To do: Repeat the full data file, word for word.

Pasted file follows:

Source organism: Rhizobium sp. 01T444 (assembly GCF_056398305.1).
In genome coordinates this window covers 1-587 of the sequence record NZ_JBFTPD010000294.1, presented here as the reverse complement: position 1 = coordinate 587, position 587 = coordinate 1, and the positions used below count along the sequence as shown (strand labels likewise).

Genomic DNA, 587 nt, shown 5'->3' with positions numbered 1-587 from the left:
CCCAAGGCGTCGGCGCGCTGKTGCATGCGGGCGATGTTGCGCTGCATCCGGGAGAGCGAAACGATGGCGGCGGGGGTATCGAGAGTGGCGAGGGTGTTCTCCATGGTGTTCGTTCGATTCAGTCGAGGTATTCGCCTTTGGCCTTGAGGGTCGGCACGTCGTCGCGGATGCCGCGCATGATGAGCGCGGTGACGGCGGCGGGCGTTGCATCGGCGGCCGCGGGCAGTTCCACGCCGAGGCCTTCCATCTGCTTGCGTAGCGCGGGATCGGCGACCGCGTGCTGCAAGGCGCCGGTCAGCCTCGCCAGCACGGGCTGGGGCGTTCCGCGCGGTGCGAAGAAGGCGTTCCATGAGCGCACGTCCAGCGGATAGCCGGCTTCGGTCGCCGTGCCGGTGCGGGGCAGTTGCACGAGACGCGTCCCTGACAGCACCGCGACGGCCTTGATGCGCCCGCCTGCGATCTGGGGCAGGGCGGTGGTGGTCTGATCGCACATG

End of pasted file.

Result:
Source organism: Rhizobium sp. 01T444 (assembly GCF_056398305.1).
In genome coordinates this window covers 1-587 of the sequence record NZ_JBFTPD010000294.1, presented here as the reverse complement: position 1 = coordinate 587, position 587 = coordinate 1, and the positions used below count along the sequence as shown (strand labels likewise).

Genomic DNA, 587 nt, shown 5'->3' with positions numbered 1-587 from the left:
CCCAAGGCGTCGGCGCGCTGKTGCATGCGGGCGATGTTGCGCTGCATCCGGGAGAGCGAAACGATGGCGGCGGGGGTATCGAGAGTGGCGAGGGTGTTCTCCATGGTGTTCGTTCGATTCAGTCGAGGTATTCGCCTTTGGCCTTGAGGGTCGGCACGTCGTCGCGGATGCCGCGCATGATGAGCGCGGTGACGGCGGCGGGCGTTGCATCGGCGGCCGCGGGCAGTTCCACGCCGAGGCCTTCCATCTGCTTGCGTAGCGCGGGATCGGCGACCGCGTGCTGCAAGGCGCCGGTCAGCCTCGCCAGCACGGGCTGGGGCGTTCCGCGCGGTGCGAAGAAGGCGTTCCATGAGCGCACGTCCAGCGGATAGCCGGCTTCGGTCGCCGTGCCGGTGCGGGGCAGTTGCACGAGACGCGTCCCTGACAGCACCGCGACGGCCTTGATGCGCCCGCCTGCGATCTGGGGCAGGGCGGTGGTGGTCTGATCGCACATG